By on September 4, 2015

2014 Ford Transit Connect Wagon

I recently attended the press launch for the new Lexus RX, which is a competitively priced, midsize luxury crossover that was styled by an angry man with a sword.

At this press launch, several topics came up. For instance: why did they give the styling job to this angry sword-man? Why was he so angry? What sort of sword did he have? And when are they going to put out a new plate of shrimp for us to eat?

There was also one other topic I discussed with a few people: the fact that the Lexus RX still doesn’t have three-row seating.

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By on August 21, 2015

2014 Toyota 4Runner dirt path

A few days ago, we all woke up to the sad news that the Nissan Xterra is going to be cancelled. This is especially depressing for people who post Instagram photos of themselves lifting weights.

Personally, I could take or leave the Xterra. It’s outdated, it’s trucky, it’s too tall, it’s a bit expensive, and it lacks a wide variety of modern technology. By this I am not referring to forward collision warning, or lane keep assist, or blind spot detection. I mean the base model doesn’t have a height-adjustable driver’s seat.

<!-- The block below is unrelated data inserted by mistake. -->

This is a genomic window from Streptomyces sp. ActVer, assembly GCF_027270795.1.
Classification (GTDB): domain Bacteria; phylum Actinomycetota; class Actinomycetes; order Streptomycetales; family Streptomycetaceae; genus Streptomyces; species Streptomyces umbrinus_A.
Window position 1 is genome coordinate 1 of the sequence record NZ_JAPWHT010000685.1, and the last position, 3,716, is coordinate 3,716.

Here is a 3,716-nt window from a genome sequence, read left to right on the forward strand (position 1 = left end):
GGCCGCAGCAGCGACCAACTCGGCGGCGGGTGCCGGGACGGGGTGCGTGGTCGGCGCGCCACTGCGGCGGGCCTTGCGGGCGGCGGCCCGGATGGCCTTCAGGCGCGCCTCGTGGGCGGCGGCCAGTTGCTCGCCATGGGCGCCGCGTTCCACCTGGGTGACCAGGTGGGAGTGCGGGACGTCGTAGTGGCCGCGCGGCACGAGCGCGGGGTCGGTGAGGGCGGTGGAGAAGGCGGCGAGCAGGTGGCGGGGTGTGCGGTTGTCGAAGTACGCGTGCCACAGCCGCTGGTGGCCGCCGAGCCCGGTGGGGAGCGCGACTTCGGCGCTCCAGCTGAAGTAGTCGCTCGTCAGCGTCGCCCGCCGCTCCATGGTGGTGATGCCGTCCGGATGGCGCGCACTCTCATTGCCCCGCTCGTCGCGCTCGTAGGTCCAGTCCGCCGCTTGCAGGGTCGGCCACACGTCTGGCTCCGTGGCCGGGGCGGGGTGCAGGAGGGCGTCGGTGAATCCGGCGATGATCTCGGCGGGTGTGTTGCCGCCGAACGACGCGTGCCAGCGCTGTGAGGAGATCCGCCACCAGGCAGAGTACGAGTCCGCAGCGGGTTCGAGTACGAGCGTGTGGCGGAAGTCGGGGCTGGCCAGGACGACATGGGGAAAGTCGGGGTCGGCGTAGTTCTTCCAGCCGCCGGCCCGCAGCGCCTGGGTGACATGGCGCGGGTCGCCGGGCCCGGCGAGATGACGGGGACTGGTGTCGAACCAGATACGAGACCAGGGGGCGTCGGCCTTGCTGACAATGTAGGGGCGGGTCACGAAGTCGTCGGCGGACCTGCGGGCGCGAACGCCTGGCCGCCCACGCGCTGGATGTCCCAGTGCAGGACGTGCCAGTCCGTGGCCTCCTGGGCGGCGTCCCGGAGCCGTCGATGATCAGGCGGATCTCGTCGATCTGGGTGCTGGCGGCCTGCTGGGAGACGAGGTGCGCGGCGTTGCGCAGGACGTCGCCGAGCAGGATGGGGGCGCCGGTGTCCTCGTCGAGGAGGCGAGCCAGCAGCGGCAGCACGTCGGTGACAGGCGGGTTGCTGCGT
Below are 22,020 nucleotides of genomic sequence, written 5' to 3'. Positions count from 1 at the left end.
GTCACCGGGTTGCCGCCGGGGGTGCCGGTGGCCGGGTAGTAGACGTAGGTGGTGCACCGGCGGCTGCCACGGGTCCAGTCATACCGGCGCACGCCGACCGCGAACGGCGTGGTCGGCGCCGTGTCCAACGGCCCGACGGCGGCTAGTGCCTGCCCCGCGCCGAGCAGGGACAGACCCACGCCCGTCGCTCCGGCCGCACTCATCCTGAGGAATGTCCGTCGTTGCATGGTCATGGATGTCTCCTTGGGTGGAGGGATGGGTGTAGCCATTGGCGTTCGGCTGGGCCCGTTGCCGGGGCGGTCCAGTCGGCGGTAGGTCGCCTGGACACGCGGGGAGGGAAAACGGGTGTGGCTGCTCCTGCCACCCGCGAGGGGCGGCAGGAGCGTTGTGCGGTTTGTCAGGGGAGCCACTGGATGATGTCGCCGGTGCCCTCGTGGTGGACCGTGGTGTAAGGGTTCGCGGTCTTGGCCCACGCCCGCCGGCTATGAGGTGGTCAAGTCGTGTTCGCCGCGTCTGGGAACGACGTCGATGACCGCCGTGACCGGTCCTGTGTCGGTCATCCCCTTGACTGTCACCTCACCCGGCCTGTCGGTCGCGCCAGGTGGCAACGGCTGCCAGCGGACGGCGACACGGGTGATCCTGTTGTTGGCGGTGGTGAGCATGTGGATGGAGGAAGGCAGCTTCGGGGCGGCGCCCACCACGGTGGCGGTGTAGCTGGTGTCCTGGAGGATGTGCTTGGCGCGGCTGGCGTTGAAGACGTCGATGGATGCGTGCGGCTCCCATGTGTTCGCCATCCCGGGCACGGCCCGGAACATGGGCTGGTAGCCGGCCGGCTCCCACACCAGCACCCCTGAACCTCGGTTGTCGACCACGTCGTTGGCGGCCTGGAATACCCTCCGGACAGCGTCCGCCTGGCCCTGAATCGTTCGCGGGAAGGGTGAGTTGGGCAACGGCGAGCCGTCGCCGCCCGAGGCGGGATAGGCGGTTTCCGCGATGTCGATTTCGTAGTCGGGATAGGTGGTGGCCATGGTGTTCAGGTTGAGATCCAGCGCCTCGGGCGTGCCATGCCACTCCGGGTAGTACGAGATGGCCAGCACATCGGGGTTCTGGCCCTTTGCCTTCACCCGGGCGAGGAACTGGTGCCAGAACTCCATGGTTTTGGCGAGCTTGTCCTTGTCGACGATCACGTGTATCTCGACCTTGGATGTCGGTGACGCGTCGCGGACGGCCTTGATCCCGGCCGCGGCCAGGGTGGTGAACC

So the Xterra’s fifteen-year run is coming to an end, and we must all marvel at the fact that yet another off-roady vehicle won’t be available to us anymore. In the land of reasonably priced off-road vehicles, they all seem to vanish: the Toyota FJ Cruiser. The Suzuki Vitara, and Sidekick, and Samurai. The Ford Bronco. The K5 Blazer. All gone, replaced by something more mainstream, or not replaced at all, leaving the Jeep Wrangler to soldier on as today’s sole off-road vehicle choice.

Well, not quite today’s sole off-road vehicle choice. There’s also the Toyota 4Runner.

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By on August 14, 2015

2014 Toyota Prius

Fifty-one miles per gallon city. Forty-eight miles per gallon highway. Still the best numbers in the industry for nearly a decade now.